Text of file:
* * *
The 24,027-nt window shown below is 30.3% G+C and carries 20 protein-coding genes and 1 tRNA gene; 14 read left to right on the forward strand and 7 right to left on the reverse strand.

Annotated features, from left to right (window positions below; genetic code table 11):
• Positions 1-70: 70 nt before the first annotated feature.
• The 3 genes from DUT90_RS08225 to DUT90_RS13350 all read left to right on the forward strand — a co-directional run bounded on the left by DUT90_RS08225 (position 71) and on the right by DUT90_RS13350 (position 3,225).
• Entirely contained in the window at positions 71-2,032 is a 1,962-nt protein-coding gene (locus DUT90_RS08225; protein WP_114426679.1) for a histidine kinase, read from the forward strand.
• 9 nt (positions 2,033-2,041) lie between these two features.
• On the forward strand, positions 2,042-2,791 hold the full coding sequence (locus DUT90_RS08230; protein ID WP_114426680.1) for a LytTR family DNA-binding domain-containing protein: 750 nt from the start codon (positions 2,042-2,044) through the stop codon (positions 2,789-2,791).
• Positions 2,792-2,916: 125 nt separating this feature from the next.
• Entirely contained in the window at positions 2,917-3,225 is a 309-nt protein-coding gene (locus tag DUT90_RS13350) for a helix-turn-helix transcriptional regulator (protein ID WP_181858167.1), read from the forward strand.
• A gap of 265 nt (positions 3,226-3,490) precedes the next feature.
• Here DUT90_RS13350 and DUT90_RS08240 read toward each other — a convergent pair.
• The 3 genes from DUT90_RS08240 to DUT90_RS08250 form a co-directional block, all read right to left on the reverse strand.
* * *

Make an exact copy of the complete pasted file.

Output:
The 24,027-nt window shown below is 30.3% G+C and carries 20 protein-coding genes and 1 tRNA gene; 14 read left to right on the forward strand and 7 right to left on the reverse strand.

Annotated features, from left to right (window positions below; genetic code table 11):
• Positions 1-70: 70 nt before the first annotated feature.
• The 3 genes from DUT90_RS08225 to DUT90_RS13350 all read left to right on the forward strand — a co-directional run bounded on the left by DUT90_RS08225 (position 71) and on the right by DUT90_RS13350 (position 3,225).
• Entirely contained in the window at positions 71-2,032 is a 1,962-nt protein-coding gene (locus DUT90_RS08225; protein WP_114426679.1) for a histidine kinase, read from the forward strand.
• 9 nt (positions 2,033-2,041) lie between these two features.
• On the forward strand, positions 2,042-2,791 hold the full coding sequence (locus DUT90_RS08230; protein ID WP_114426680.1) for a LytTR family DNA-binding domain-containing protein: 750 nt from the start codon (positions 2,042-2,044) through the stop codon (positions 2,789-2,791).
• Positions 2,792-2,916: 125 nt separating this feature from the next.
• Entirely contained in the window at positions 2,917-3,225 is a 309-nt protein-coding gene (locus tag DUT90_RS13350) for a helix-turn-helix transcriptional regulator (protein ID WP_181858167.1), read from the forward strand.
• A gap of 265 nt (positions 3,226-3,490) precedes the next feature.
• Here DUT90_RS13350 and DUT90_RS08240 read toward each other — a convergent pair.
• The 3 genes from DUT90_RS08240 to DUT90_RS08250 form a co-directional block, all read right to left on the reverse strand.